AAA urges Thanksgiving drivers to make sure their vehicle is road-ready: NorthEscambia.com

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Nearly 48.3 million Americans will hit the road for Thanksgiving. Still, some may travel in a vehicle that is not ready for a long road trip.

AAA estimates that 400,000 Americans will need roadside assistance over Thanksgiving weekend. The three most common problems are dead batteries, flat tires, and lockouts.

“Most vehicle problems like these could be avoided with a pre-trip vehicle inspection,” said Mark Jenkins, spokesperson for AAA – The Auto Club Group. “Before you hit the road for Thanksgiving, be sure to check everything from the battery to the tires. It could be the difference between spending Thanksgiving at the dinner table or by the side of the road.

TOP 5 ITEMS ON A VEHICLE CHECKLIST

  • Tires
  • Drums
  • Brakes
  • Fluids
  • Windscreen wipers

TIRES ARE MORE IMPORTANT

If neglected, the tires could have serious consequences, ranging from a simple flat tire to a dangerous blowout on the highway. In 2020, there were 3,069 tire-related accidents in Florida, resulting in 184 serious bodily injuries and 61 fatalities, according to the Florida Department of Highway Safety and Motor Vehicles.

Check your tires once a month, at a minimum, and before a long trip.

Inspect all four tires. Since some new vehicles do not come with a spare tire, know if you have one and if it is also inflated. Look for any cuts, grooves, or bulges in the side walls. Drivers should pay close attention to tire inflation pressure and tread depth:

  • Check the tire pressure – Check the tire pressure when the car has been idling and the tires are cold. Inflate if necessary to the pressure recommended by the vehicle manufacturer. You will find it listed in the owner’s manual and on the driver’s side door decal. Do NOT use the number on the sidewall of the tire.
  • Check the tire tread depth – Insert a quarter upside down into the grooves. If you see the top of George Washington’s head, it’s time to change the tires. Be sure to check several places on your tire to diagnose any uneven wear.

BATTERIES ARE VULNERABLE TO TEMPERATURE CHANGES

Changes in temperature can impact your car battery. Have a service professional check the battery to determine the remaining capacity.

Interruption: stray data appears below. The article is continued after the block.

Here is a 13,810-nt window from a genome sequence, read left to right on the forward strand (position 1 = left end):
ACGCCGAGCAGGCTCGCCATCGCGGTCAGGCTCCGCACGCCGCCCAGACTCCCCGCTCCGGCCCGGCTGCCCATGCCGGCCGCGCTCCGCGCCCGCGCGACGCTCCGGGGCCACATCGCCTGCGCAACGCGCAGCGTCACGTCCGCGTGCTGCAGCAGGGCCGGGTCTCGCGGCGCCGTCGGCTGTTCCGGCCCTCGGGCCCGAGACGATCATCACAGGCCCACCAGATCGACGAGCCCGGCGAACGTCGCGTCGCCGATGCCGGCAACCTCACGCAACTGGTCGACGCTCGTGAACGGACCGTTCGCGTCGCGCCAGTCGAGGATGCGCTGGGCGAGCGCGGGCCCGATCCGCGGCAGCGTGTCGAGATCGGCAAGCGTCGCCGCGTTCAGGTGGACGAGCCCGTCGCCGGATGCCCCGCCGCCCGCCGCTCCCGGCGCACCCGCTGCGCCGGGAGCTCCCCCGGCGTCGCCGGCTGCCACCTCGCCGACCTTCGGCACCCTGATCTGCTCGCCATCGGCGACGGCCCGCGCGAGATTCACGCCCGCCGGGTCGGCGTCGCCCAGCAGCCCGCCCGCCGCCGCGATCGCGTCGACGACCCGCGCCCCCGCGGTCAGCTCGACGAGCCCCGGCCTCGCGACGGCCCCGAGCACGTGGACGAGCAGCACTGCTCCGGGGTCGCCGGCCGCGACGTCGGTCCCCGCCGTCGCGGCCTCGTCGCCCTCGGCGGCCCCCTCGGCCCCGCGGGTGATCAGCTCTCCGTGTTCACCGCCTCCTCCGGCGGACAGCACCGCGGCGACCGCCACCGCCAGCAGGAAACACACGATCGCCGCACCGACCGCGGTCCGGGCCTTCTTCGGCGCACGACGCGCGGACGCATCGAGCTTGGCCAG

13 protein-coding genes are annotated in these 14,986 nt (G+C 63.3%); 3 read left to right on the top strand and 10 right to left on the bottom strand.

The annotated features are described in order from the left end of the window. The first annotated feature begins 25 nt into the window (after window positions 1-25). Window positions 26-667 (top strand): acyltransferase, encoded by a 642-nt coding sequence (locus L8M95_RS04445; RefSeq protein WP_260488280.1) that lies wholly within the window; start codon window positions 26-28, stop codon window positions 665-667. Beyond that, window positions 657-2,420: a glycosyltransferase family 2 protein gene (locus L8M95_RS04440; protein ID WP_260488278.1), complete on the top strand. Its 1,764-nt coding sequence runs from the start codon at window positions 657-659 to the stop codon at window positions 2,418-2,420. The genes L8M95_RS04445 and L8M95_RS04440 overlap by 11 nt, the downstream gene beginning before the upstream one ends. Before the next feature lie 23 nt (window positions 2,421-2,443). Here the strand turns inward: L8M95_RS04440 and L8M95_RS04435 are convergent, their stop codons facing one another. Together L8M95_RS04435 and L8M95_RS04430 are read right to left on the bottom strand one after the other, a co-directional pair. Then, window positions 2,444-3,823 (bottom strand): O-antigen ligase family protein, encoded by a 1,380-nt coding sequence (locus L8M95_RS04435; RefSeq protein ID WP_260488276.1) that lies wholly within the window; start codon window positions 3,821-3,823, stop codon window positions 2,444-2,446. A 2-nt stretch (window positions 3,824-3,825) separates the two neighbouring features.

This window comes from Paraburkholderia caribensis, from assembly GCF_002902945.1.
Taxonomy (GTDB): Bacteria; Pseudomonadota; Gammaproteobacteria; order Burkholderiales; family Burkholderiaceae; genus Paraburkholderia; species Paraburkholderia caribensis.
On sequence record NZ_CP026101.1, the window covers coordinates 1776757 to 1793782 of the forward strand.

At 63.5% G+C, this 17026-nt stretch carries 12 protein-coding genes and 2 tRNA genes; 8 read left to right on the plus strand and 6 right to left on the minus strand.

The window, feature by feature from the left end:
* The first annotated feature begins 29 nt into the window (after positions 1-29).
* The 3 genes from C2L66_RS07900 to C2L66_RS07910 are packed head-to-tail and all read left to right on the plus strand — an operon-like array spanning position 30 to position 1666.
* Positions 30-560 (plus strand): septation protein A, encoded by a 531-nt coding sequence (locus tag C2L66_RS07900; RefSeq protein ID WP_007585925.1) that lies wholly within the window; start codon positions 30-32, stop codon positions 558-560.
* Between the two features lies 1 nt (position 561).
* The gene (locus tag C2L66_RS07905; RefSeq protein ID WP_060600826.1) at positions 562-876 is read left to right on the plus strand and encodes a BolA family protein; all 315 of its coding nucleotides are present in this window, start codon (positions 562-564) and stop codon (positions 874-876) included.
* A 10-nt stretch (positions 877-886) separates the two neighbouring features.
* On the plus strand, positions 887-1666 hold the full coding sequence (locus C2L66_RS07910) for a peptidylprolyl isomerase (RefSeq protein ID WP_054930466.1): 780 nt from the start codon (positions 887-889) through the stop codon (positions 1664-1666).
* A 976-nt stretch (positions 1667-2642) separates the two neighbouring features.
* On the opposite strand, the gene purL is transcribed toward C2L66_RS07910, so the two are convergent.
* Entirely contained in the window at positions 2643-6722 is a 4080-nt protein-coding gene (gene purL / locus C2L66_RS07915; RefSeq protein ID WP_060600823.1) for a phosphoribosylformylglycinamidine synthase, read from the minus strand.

Symptoms of a dead battery include:

  • The car hesitates or starts slowly when you try to start it
  • A squealing, clicking or buzzing sound when you turn the ignition
  • Lower the headlights, especially when your car is idling
  • The battery indicator is on
  • Corrosion, cracks or bulges on your battery

OTHER IMPORTANT ITEMS IN YOUR VEHICLE’S CHECKLIST

  • Brakes – Hear and feel the brakes – If you hear a squealing or feel a vibration when you apply the brakes, take your vehicle to an auto repair shop for a brake inspection.
  • Add engine oil and other fluids – Check that the engine oil, coolant, brake, transmission, and power steering oil levels are correct for safe operation of the vehicle. When adding fluids, use products that meet the specifications listed in the owner’s manual.
  • Replace wiper blades and top up windshield cleaner – Rubber wiper blades naturally deteriorate over time. If the wipers are dragging or not completely cleaning the windshield, replace the blades. Fill the washer fluid reservoir with a fluid formulated to remove bugs and other debris, and test to make sure the nozzles are spraying properly.
  • Replenish emergency kit supplies – AAA recommends keeping a well-stocked emergency kit in your vehicle. Includes cell phone charger, flashlight and extra fresh batteries, first aid supplies, drinking water, non-perishable snacks for people and pets, car battery booster cables , flares or reflectors, a rain poncho, a basic tool kit, duct tape, gloves and shop rags or paper towels.

WHAT TO DO IF YOUR VEHICLE BREAKS DOWN

  • Pull off the road to a safe place
  • Turn on emergency turn signals to warn other drivers
  • Call AAA for roadside assistance
  • Stay with your vehicle, unless it is dangerous

Drivers who find themselves stranded can reach AAA by calling or texting “HELP” to 1-800-AAA-HELP

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